Script needed

woman vaping in a restaurant

Nicotine e-cigarettes laws are changing from 1 October, reminds the TGA, with pharmacists to play ‘an important role’

The TGA has published a reminder that Australians who use nicotine e-cigarettes or nicotine liquids will need a valid Australian medical prescription to access these products from 1 October 2021.

From that time, a script will be required to legally access nicotine e-cigarettes and nicotine vaping products for any purpose, including importing from overseas online retailers.

“This will provide an opportunity for consumers to receive appropriate medical advice on the use of, and risks associated with, these products,” said the TGA.

“Certain other novel nicotine delivery products will also require a prescription, including heat-not burn tobacco.”

Nicotine replacement therapies such as sprays, patches, lozenges and chews that do not require a prescription will continue to be available from pharmacies and some retail outlets.

The changes do not apply to e-cigarette products that do not contain vaporiser nicotine.

There are currently no TGA-approved nicotine e-cigarettes on the ARTG. However recent changes mean that medical practitioners may apply for Authorised Prescriber approval to prescribe nicotine as an aid to quit smoking.

A medical practitioner can also apply to the TGA for authority to prescribe the unapproved product through the Special Access Scheme.

Pharmacists can therefore dispense a prescription for nicotine e-cigarettes with evidence of a Special Access Scheme or Authorised Prescriber approval.

The TGA added that pharmacists can extemporaneously compound as long as they meet Pharmacy Board of Australia requirements.

Meanwhile pharmacy wholesalers can apply for an import declaration from the Australian Border Force under an Import Declaration (N10) or Self-Assessed Clearance (SAC) declaration.

The Pharmacy Guild said the changes are necessary to protect public health, and community pharmacists will play a big role on the frontline.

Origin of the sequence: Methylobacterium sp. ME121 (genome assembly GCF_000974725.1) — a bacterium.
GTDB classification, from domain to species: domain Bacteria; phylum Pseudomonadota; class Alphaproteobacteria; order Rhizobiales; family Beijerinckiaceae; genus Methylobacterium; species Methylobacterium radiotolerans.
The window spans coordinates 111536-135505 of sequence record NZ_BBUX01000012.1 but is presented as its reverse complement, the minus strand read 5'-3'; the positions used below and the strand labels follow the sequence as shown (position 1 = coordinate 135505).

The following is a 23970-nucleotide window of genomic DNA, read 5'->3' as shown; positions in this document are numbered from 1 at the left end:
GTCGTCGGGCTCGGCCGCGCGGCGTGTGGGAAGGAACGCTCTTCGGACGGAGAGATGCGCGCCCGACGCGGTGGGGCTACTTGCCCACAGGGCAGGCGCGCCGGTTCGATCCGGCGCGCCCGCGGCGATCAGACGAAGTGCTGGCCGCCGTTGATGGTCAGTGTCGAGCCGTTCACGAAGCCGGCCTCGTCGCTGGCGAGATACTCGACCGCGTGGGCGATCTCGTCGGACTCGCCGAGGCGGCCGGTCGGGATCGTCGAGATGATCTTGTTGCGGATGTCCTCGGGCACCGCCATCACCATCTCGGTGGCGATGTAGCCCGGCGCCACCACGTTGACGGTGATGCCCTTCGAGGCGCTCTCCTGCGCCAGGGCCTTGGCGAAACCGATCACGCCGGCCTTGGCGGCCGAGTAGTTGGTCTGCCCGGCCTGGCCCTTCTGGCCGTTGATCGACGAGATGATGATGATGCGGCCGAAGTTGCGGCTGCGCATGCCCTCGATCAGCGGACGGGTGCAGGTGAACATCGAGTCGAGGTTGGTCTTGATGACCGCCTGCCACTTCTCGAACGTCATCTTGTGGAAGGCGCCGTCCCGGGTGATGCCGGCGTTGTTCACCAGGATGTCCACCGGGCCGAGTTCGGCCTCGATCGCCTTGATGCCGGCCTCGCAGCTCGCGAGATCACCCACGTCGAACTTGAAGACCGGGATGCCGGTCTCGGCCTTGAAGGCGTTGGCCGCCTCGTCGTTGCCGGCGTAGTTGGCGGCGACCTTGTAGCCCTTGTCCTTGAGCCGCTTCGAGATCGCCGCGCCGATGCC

“The decision to require a prescription to access nicotine e-cigarettes and nicotine liquids is an important measure to protect consumers, and to assure pharmacists that products being supplied have been assessed for safety and quality,” Anthony Tassone, Victorian branch president of the Pharmacy Guild, told AJP.

“The Guild acknowledges there are benefits as well as risks associated with the use of nicotine. It should only be used for smoking cessation purposes.

“It also recognises there are some public health concerns associated with the use of nicotine in e-cigarettes,” said Mr Tassone.

“The Guild believes the availability of nicotine containing e-cigarettes on prescription should be to facilitate access for smoking cessation purposes only.

“As the most frequently visited and accessible primary healthcare destination in Australia – community pharmacies will play an important role in patients accessing these products when they become available.”

The scheduling decision is in keeping with the RACGP’s current guidelines on smoking cessation, said NPS MedicineWise in a recent article.

“The guidelines state that nicotine vaping products are not recommended as first-line treatments for smoking cessation, but are a reasonable intervention for those who have unsuccessfully attempted to stop smoking with approved pharmacotherapies and are still motivated to quit,” it said.

“The guidelines note the potential benefits of nicotine vaping products to assist in smoking cessation, which is consistent with recent evidence.”

Prescriptions are non-PBS and can be handwritten or added into medical software, said NPS MedicineWise.

All should include nicotine concentration (in mg/mL), volume of liquid (or number of pods) for 3 months’ (90 days) supply, and number of repeats if clinically appropriate, it added.

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